Here’s the stupidest thing I have read in a while (excluding American politics, of course.)
Akbar Al Baker, the head of Qatar Airways, recently criticized the blatant flaw in America commercial aviation – the age of its flight attendants.
He seemed to mean the females, ignoring the male ones.
Customers of American lines are "always being served by grandmothers," said Akbar Al Baker, who also called American carriers “crap.”
He’s half right, but that’s not the point. He noted that female attendants on his airline have an average age of 26, as if that were the major qualification for helping customers jammed together in a tin can in the sky.
Flying from Point A to Point B is not a fashion show or beauty pageant. Style was more important back in the day when service and amenities were better, when burly, hairy passengers did not wear shorts or sweatpants and chew on nasty-smelling fast food out of a paper bag.
Failing United even had thugs drag a bloodied passenger from a flight after he was randomly selected for termination by overbooking.
It’s all a good reason for staying home, which I do, after 50 years of travel. But one thing I know is that flight attendants could make things slightly better, and that your chances of expertise were often in direct ratio to a decade or three of experience.
Older attendants have been there and done that. When the airlines created havoc by charging for luggage, the attendants dealt with so-called carryons with a sense of authority and a feel for space. This is a generalization, but they did not get flustered. Solve the problem.
Many older attendants seemed to know stuff, could even drop a quip, if it looked like you might get it. I am blessed with being able to sleep on planes. Gone before the wheels leave the ground. One time I slept through a three or four-hour flight. Woke up on touch-down. An older attendant nodded and said, “very impressive.”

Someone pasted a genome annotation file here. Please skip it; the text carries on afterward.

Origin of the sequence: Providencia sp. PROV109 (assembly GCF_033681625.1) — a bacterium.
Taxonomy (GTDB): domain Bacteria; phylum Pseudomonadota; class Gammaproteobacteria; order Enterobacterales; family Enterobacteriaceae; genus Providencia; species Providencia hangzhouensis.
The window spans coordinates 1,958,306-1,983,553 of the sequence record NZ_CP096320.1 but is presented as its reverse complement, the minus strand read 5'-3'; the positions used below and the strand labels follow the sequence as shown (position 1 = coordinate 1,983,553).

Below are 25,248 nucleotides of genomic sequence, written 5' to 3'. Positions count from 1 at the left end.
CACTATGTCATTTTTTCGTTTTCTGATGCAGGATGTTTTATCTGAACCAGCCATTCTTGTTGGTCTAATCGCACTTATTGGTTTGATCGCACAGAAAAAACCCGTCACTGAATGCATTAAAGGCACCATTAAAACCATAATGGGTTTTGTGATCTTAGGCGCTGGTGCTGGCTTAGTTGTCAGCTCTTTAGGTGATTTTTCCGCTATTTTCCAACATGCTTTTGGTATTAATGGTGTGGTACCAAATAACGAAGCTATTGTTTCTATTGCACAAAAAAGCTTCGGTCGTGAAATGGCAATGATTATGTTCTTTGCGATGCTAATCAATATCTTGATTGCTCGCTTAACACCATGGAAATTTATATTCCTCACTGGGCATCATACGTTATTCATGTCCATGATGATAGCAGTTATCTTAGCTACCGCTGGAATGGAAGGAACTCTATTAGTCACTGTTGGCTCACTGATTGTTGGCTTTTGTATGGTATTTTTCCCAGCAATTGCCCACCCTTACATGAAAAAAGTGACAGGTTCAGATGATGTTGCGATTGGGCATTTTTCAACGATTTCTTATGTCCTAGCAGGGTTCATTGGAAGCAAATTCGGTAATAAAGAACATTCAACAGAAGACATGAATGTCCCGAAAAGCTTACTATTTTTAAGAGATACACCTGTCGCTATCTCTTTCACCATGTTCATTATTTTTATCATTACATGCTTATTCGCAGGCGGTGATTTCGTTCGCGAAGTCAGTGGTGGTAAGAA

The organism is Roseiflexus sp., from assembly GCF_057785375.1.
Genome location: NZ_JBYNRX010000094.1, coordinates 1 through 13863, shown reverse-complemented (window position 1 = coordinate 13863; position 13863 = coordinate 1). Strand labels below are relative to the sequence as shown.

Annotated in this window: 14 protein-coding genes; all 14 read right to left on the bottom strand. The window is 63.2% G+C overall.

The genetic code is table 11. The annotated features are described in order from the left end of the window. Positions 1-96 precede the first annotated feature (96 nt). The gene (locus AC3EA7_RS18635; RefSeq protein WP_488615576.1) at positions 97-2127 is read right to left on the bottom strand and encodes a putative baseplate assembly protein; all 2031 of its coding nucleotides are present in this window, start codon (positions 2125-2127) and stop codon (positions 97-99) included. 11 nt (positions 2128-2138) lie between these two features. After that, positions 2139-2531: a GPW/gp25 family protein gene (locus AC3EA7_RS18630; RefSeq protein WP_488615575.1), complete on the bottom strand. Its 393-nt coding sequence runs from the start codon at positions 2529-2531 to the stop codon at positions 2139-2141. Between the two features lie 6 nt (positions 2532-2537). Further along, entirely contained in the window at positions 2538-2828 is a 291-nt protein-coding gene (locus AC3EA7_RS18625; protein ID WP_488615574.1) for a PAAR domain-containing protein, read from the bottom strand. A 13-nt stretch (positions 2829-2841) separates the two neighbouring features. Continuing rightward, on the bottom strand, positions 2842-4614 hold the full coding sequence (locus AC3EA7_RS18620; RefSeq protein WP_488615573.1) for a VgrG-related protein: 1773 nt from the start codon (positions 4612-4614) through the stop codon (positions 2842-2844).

That was in coach. (The Times did not subsidize business travel for peons like me.) But when my wife was escorting children from India for adoption by others, her aunt – who worked at a great airline named Pan-Am; perhaps you have heard of it – often arranged an upgrade.
Those attendants saw her lugging one, two, once even three babies, and they found corners with more space and provided water, towels, food, whatever she needed. They were the best.
We all know that top executives, to please stockholders, have turned American carriers into hellish avatars of capitalism – your pass or your few extra dollars qualify you for a few more precious inches.
Airlines no longer respect family groups by encouraging agents to play with the computer to put families together. Pay a stipend – or sit in a middle seat surrounded by strangers. Tough. You should be rich. Your fault.
I’m not comparing attendants of Qatar with attendants on American carriers. Different cultures. I’ve seen uniformed attendants from the Emirates at the U.S. Open tennis, where their company was a sponsor -- their outfits fashionable, their demeanor modest, their posture superb, their smiles lovely; they represent their part of the world well.